The War on Terror Gone Wrong

Canadians, Canadian Security, and Fundamentalist Extremism Before and After 9/11
Wednesday, 31 October 2018 - 12:00 pm to 1:30 pm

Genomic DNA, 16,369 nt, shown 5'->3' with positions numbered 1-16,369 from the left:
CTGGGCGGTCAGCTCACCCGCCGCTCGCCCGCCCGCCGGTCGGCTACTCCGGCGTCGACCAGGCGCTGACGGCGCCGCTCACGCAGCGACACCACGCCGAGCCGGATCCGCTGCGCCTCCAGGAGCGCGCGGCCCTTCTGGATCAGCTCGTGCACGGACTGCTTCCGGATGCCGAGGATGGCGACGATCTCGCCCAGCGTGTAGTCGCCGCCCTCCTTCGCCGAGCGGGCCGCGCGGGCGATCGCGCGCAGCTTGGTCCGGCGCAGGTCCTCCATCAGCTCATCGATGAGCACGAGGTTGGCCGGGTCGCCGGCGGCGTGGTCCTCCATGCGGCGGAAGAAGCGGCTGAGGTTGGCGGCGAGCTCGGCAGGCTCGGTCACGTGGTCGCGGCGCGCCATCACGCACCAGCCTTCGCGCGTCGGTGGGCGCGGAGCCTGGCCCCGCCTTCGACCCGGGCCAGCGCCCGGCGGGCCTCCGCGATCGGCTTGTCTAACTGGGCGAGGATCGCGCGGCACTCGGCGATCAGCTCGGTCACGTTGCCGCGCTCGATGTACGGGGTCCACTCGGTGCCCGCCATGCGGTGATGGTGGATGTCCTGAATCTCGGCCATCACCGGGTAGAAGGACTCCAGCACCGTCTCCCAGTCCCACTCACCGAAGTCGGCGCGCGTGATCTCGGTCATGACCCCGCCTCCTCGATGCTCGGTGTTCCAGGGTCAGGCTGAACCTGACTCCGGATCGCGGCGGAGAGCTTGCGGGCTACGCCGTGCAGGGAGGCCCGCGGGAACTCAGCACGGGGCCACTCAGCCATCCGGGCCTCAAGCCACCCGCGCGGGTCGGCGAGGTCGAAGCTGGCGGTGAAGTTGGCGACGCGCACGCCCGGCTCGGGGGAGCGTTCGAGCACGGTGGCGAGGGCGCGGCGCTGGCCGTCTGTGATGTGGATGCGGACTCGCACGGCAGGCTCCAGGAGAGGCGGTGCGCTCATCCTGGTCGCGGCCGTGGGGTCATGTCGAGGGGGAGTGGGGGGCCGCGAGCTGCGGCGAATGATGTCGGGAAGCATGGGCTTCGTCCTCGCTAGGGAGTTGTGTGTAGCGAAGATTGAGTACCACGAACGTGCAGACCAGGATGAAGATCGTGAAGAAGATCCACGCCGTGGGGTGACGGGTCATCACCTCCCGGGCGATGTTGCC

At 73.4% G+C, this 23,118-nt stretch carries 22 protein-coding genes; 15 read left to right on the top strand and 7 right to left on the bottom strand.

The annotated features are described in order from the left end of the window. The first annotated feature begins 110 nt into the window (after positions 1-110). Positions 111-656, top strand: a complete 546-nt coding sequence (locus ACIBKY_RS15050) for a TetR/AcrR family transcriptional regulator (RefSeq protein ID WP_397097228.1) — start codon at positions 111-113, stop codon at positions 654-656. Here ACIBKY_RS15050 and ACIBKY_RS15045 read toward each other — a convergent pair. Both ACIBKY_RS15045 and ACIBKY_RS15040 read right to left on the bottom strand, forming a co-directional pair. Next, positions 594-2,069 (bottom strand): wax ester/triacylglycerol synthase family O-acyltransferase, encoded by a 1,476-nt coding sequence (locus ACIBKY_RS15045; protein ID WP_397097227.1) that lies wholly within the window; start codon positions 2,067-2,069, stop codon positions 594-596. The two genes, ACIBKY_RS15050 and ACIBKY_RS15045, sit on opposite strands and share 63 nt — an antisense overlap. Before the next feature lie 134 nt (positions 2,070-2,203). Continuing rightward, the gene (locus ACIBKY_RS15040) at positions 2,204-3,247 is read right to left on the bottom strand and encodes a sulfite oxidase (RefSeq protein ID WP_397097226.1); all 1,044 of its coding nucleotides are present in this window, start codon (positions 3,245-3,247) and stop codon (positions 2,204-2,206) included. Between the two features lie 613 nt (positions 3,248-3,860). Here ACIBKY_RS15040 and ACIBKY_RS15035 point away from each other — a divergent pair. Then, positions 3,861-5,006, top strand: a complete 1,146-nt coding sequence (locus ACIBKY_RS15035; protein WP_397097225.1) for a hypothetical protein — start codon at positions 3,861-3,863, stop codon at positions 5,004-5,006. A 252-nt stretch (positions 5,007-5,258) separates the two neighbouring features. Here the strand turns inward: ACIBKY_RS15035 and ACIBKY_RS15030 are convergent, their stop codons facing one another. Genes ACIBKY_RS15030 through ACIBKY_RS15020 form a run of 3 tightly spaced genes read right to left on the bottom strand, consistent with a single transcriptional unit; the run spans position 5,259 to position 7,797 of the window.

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Daniel Livermore will be explaining his new book, Detained: Islamic Fundamentalist Extremism and the War on Terror.  After the terrorist attacks of September 11, 2001, Canadian agencies willingly collaborated in the War on Terror launched by the United States to destroy Al Qaeda. This partnership went seriously astray, however, amid a series of fundamental errors by Canadian agencies and their misplaced trust in American willingness to abide by both international and US laws against torture. As a result, numerous Canadian citizens and residents were illicitly detained abroad and subjected to suffering and mistreatment. In Detained Daniel Livermore analyzes the emergence of Islamic fundamentalist extremism and its Canadian implications, including the erroneous investigations that targeted Canadians and led to their detentions in Syria, Egypt, Pakistan, Libya, Tunisia, and Sudan. Scrutinizing the most prominent cases, he details the role of Canadian agencies in the imprisonments and relates how subsequent court cases brought the situations to light, resulting in settlements and apologies to Ahmad Abou-El-Maati, Abdullah Almalki, and Maher Arar, among others. Drawing on his experience in Canada’s foreign ministry, Livermore explains how an essentially misguided War on Terror emerged and how Canadian-American cooperation went wrong. A gripping blend of memoir and meticulous research, Detained urges a more mature and rational discussion of security and intelligence issues in Canada and greater understanding of the failures of security cooperation in the decade after 9/11.   Daniel Livermore served with distinction for more than three decades in Canada’s Public Service as a diplomat and specialist in international affairs. He joined the Department of Foreign Affairs in 1975 after obtaining a Ph.D. from Queen’s University. His Ottawa-based assignments covered a range of issues from human rights to peacekeeping and included a secondment to the Privy Council Office. He had postings at the United Nations in New York, as well as Santiago, Chile, Washington, D.C., and Guatemala City. He was Ambassador to Guatemala and El Salvador from 1996 to 1999 and later served as Ambassador for the international campaign to ban landmines. From 2002 to his retirement in 2007, Mr. Livermore, was Director General of Security and Intelligence.